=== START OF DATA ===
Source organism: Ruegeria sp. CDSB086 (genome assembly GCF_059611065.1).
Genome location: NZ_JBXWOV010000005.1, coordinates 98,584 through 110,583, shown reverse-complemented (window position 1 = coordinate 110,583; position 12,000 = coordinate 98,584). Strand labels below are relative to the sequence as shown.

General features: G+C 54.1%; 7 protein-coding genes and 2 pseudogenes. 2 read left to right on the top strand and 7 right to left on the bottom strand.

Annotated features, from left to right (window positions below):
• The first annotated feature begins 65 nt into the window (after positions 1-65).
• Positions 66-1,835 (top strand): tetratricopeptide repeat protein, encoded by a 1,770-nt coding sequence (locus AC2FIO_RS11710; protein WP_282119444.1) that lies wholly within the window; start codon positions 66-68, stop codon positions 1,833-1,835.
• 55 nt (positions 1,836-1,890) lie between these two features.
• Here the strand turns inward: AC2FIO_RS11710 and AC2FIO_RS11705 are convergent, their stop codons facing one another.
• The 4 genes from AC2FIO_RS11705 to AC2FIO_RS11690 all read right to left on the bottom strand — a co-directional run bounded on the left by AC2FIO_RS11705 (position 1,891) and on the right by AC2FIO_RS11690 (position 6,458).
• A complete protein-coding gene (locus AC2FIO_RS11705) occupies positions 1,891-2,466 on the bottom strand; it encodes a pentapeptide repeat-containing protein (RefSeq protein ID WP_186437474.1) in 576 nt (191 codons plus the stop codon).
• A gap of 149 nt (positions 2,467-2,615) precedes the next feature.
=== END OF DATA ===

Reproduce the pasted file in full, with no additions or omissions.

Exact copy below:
Source organism: Ruegeria sp. CDSB086 (genome assembly GCF_059611065.1).
Genome location: NZ_JBXWOV010000005.1, coordinates 98,584 through 110,583, shown reverse-complemented (window position 1 = coordinate 110,583; position 12,000 = coordinate 98,584). Strand labels below are relative to the sequence as shown.

General features: G+C 54.1%; 7 protein-coding genes and 2 pseudogenes. 2 read left to right on the top strand and 7 right to left on the bottom strand.

Annotated features, from left to right (window positions below):
• The first annotated feature begins 65 nt into the window (after positions 1-65).
• Positions 66-1,835 (top strand): tetratricopeptide repeat protein, encoded by a 1,770-nt coding sequence (locus AC2FIO_RS11710; protein WP_282119444.1) that lies wholly within the window; start codon positions 66-68, stop codon positions 1,833-1,835.
• 55 nt (positions 1,836-1,890) lie between these two features.
• Here the strand turns inward: AC2FIO_RS11710 and AC2FIO_RS11705 are convergent, their stop codons facing one another.
• The 4 genes from AC2FIO_RS11705 to AC2FIO_RS11690 all read right to left on the bottom strand — a co-directional run bounded on the left by AC2FIO_RS11705 (position 1,891) and on the right by AC2FIO_RS11690 (position 6,458).
• A complete protein-coding gene (locus AC2FIO_RS11705) occupies positions 1,891-2,466 on the bottom strand; it encodes a pentapeptide repeat-containing protein (RefSeq protein ID WP_186437474.1) in 576 nt (191 codons plus the stop codon).
• A gap of 149 nt (positions 2,467-2,615) precedes the next feature.